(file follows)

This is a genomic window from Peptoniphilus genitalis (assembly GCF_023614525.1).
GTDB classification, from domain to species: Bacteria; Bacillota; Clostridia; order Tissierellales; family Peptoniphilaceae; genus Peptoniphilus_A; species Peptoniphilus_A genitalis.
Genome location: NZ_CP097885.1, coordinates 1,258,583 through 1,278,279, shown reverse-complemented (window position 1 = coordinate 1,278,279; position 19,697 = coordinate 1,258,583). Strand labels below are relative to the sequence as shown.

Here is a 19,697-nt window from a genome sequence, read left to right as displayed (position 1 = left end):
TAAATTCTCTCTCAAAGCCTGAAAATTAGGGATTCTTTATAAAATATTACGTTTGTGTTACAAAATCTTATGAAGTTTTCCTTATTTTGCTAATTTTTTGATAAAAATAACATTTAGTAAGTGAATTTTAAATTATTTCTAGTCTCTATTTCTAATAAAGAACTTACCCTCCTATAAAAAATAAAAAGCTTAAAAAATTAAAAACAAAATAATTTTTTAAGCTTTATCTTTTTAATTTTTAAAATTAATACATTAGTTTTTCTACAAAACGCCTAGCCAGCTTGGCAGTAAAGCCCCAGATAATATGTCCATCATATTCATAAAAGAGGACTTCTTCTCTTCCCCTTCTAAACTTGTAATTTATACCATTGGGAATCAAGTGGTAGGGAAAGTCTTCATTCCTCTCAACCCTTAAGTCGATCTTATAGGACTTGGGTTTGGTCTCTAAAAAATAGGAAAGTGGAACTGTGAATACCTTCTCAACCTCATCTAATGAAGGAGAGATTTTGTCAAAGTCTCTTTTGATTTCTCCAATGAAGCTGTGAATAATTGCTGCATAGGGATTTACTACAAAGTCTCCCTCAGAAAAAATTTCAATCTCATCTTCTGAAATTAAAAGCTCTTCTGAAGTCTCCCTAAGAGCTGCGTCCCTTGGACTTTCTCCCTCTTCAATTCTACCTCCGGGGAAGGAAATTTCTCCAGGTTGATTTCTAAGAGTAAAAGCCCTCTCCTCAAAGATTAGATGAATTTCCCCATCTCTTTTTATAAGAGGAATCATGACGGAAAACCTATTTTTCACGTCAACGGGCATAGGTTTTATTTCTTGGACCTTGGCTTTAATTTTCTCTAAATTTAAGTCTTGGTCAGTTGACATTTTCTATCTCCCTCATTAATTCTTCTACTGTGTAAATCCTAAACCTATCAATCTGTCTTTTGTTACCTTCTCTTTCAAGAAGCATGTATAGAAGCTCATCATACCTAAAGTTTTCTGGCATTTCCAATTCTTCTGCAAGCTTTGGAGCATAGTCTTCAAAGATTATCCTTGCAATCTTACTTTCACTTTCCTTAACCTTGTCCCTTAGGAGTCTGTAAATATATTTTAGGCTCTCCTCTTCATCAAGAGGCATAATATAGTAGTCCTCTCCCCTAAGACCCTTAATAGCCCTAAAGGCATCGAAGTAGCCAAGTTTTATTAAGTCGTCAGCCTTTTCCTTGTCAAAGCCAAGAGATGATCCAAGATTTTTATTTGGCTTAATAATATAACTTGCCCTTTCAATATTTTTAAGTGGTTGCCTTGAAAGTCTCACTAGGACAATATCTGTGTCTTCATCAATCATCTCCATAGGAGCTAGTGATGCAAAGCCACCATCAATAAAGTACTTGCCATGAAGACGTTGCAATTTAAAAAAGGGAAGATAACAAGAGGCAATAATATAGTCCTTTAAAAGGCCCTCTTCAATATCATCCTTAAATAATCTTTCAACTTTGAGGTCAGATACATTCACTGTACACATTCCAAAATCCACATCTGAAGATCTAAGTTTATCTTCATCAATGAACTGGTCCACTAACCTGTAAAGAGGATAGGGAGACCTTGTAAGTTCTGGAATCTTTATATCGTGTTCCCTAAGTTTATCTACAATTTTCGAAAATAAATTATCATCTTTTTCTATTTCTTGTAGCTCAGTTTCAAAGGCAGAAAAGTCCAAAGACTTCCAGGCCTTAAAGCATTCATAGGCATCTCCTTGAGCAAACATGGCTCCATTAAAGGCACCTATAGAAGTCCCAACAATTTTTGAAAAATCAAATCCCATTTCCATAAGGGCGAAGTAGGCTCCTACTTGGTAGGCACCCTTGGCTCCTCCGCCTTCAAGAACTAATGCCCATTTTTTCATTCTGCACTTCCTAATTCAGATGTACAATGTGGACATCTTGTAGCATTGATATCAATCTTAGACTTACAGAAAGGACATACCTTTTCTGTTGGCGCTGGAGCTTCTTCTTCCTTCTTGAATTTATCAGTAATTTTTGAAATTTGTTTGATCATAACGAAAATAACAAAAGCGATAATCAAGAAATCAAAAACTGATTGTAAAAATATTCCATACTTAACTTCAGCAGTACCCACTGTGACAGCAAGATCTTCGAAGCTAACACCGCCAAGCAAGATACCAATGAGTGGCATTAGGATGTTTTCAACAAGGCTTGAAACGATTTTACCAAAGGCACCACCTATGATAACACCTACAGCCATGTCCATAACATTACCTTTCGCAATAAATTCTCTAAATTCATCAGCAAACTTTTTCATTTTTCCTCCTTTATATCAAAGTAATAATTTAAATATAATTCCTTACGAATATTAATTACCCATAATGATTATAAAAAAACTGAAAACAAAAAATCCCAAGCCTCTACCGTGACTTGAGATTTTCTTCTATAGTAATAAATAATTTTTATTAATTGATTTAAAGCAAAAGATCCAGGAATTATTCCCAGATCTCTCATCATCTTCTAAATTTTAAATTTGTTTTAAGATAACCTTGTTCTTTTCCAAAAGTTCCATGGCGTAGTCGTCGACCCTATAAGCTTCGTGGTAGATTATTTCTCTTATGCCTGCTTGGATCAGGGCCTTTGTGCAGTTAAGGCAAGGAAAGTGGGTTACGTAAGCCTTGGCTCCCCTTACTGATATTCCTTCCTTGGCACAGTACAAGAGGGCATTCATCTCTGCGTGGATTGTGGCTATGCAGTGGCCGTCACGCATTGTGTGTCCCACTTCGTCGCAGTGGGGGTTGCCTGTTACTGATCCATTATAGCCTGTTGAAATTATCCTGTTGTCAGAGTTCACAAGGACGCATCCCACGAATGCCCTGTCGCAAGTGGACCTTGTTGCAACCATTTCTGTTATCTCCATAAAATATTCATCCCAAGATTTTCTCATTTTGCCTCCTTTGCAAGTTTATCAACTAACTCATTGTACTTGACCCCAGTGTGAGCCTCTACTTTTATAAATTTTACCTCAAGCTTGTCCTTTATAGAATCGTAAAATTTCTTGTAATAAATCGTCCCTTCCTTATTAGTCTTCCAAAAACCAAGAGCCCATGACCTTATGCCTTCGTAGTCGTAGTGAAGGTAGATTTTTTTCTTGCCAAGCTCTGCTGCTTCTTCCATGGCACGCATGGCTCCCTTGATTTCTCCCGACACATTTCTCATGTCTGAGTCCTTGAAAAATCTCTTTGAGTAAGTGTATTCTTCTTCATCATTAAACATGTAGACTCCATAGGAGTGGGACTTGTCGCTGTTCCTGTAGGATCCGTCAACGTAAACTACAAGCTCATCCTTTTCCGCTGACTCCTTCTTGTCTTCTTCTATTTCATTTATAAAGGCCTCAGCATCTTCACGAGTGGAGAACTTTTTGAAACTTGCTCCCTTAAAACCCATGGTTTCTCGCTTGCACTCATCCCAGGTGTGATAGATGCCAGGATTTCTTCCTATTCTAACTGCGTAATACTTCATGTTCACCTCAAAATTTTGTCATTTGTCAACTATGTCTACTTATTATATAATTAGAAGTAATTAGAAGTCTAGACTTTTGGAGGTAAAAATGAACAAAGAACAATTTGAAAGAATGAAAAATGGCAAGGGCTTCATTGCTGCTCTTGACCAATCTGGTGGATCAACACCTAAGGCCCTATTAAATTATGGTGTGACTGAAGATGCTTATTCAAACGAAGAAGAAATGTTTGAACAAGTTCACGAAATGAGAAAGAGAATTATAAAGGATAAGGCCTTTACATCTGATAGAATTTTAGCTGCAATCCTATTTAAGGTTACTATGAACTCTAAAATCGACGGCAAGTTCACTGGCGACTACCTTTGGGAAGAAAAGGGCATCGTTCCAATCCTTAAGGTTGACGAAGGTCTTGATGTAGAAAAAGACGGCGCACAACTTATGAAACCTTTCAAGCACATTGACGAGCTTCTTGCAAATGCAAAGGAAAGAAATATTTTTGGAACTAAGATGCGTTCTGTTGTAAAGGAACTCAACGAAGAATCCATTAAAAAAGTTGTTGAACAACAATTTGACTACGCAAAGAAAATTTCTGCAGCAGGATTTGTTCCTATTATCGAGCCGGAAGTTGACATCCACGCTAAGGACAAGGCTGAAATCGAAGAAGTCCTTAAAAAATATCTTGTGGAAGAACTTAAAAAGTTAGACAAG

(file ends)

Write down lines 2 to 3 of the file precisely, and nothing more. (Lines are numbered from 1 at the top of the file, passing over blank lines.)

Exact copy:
GTDB classification, from domain to species: Bacteria; Bacillota; Clostridia; order Tissierellales; family Peptoniphilaceae; genus Peptoniphilus_A; species Peptoniphilus_A genitalis.
Genome location: NZ_CP097885.1, coordinates 1,258,583 through 1,278,279, shown reverse-complemented (window position 1 = coordinate 1,278,279; position 19,697 = coordinate 1,258,583). Strand labels below are relative to the sequence as shown.